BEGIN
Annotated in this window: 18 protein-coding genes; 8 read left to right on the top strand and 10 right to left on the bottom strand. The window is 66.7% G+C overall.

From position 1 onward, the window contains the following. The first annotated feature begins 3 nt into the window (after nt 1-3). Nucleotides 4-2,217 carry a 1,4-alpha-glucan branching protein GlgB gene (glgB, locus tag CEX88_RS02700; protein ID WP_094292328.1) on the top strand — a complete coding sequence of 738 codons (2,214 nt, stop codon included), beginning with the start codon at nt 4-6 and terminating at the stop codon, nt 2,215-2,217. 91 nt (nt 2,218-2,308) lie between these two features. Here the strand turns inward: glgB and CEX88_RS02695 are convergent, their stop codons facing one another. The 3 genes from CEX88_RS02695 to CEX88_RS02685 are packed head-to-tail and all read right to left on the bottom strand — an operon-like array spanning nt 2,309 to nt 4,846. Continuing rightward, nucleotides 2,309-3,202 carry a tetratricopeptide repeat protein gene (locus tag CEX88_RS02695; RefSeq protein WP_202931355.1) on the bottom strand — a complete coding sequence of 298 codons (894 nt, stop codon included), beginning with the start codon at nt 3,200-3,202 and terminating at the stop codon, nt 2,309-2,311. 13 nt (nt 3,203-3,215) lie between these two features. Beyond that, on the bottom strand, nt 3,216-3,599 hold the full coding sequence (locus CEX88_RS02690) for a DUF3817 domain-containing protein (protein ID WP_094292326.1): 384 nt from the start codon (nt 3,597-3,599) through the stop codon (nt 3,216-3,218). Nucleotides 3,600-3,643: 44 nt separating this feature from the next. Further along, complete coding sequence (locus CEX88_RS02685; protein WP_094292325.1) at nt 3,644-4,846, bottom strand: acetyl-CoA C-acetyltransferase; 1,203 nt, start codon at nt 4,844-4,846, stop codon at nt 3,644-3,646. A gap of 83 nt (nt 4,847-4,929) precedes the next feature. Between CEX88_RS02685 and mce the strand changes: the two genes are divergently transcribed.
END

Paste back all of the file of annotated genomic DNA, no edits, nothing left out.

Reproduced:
Annotated in this window: 18 protein-coding genes; 8 read left to right on the top strand and 10 right to left on the bottom strand. The window is 66.7% G+C overall.

From position 1 onward, the window contains the following. The first annotated feature begins 3 nt into the window (after nt 1-3). Nucleotides 4-2,217 carry a 1,4-alpha-glucan branching protein GlgB gene (glgB, locus tag CEX88_RS02700; protein ID WP_094292328.1) on the top strand — a complete coding sequence of 738 codons (2,214 nt, stop codon included), beginning with the start codon at nt 4-6 and terminating at the stop codon, nt 2,215-2,217. 91 nt (nt 2,218-2,308) lie between these two features. Here the strand turns inward: glgB and CEX88_RS02695 are convergent, their stop codons facing one another. The 3 genes from CEX88_RS02695 to CEX88_RS02685 are packed head-to-tail and all read right to left on the bottom strand — an operon-like array spanning nt 2,309 to nt 4,846. Continuing rightward, nucleotides 2,309-3,202 carry a tetratricopeptide repeat protein gene (locus tag CEX88_RS02695; RefSeq protein WP_202931355.1) on the bottom strand — a complete coding sequence of 298 codons (894 nt, stop codon included), beginning with the start codon at nt 3,200-3,202 and terminating at the stop codon, nt 2,309-2,311. 13 nt (nt 3,203-3,215) lie between these two features. Beyond that, on the bottom strand, nt 3,216-3,599 hold the full coding sequence (locus CEX88_RS02690) for a DUF3817 domain-containing protein (protein ID WP_094292326.1): 384 nt from the start codon (nt 3,597-3,599) through the stop codon (nt 3,216-3,218). Nucleotides 3,600-3,643: 44 nt separating this feature from the next. Further along, complete coding sequence (locus CEX88_RS02685; protein WP_094292325.1) at nt 3,644-4,846, bottom strand: acetyl-CoA C-acetyltransferase; 1,203 nt, start codon at nt 4,844-4,846, stop codon at nt 3,644-3,646. A gap of 83 nt (nt 4,847-4,929) precedes the next feature. Between CEX88_RS02685 and mce the strand changes: the two genes are divergently transcribed.